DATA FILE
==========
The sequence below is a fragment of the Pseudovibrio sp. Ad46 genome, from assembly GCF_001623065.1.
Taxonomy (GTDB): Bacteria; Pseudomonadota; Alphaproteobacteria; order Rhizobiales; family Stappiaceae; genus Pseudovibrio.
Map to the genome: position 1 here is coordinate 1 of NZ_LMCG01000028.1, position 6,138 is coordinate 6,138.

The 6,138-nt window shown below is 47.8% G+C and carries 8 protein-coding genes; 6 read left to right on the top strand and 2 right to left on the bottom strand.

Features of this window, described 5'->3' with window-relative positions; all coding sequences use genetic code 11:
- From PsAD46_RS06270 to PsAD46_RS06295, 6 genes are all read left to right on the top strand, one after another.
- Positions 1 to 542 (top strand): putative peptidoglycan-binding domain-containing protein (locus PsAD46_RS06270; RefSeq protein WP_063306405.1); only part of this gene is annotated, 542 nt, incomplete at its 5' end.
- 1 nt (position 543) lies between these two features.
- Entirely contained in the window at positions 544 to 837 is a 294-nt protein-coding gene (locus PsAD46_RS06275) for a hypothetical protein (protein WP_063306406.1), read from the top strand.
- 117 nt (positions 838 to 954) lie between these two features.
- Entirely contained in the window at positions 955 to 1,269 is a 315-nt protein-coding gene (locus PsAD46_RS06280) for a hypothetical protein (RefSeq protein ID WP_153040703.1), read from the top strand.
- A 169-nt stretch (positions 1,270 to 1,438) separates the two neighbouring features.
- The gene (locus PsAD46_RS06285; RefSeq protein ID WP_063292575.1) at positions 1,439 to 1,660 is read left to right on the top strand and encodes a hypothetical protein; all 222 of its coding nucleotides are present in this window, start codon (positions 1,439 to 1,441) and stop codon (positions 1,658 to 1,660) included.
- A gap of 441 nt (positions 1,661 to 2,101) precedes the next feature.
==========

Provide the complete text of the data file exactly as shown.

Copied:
The sequence below is a fragment of the Pseudovibrio sp. Ad46 genome, from assembly GCF_001623065.1.
Taxonomy (GTDB): Bacteria; Pseudomonadota; Alphaproteobacteria; order Rhizobiales; family Stappiaceae; genus Pseudovibrio.
Map to the genome: position 1 here is coordinate 1 of NZ_LMCG01000028.1, position 6,138 is coordinate 6,138.

The 6,138-nt window shown below is 47.8% G+C and carries 8 protein-coding genes; 6 read left to right on the top strand and 2 right to left on the bottom strand.

Features of this window, described 5'->3' with window-relative positions; all coding sequences use genetic code 11:
- From PsAD46_RS06270 to PsAD46_RS06295, 6 genes are all read left to right on the top strand, one after another.
- Positions 1 to 542 (top strand): putative peptidoglycan-binding domain-containing protein (locus PsAD46_RS06270; RefSeq protein WP_063306405.1); only part of this gene is annotated, 542 nt, incomplete at its 5' end.
- 1 nt (position 543) lies between these two features.
- Entirely contained in the window at positions 544 to 837 is a 294-nt protein-coding gene (locus PsAD46_RS06275) for a hypothetical protein (protein WP_063306406.1), read from the top strand.
- 117 nt (positions 838 to 954) lie between these two features.
- Entirely contained in the window at positions 955 to 1,269 is a 315-nt protein-coding gene (locus PsAD46_RS06280) for a hypothetical protein (RefSeq protein ID WP_153040703.1), read from the top strand.
- A 169-nt stretch (positions 1,270 to 1,438) separates the two neighbouring features.
- The gene (locus PsAD46_RS06285; RefSeq protein ID WP_063292575.1) at positions 1,439 to 1,660 is read left to right on the top strand and encodes a hypothetical protein; all 222 of its coding nucleotides are present in this window, start codon (positions 1,439 to 1,441) and stop codon (positions 1,658 to 1,660) included.
- A gap of 441 nt (positions 1,661 to 2,101) precedes the next feature.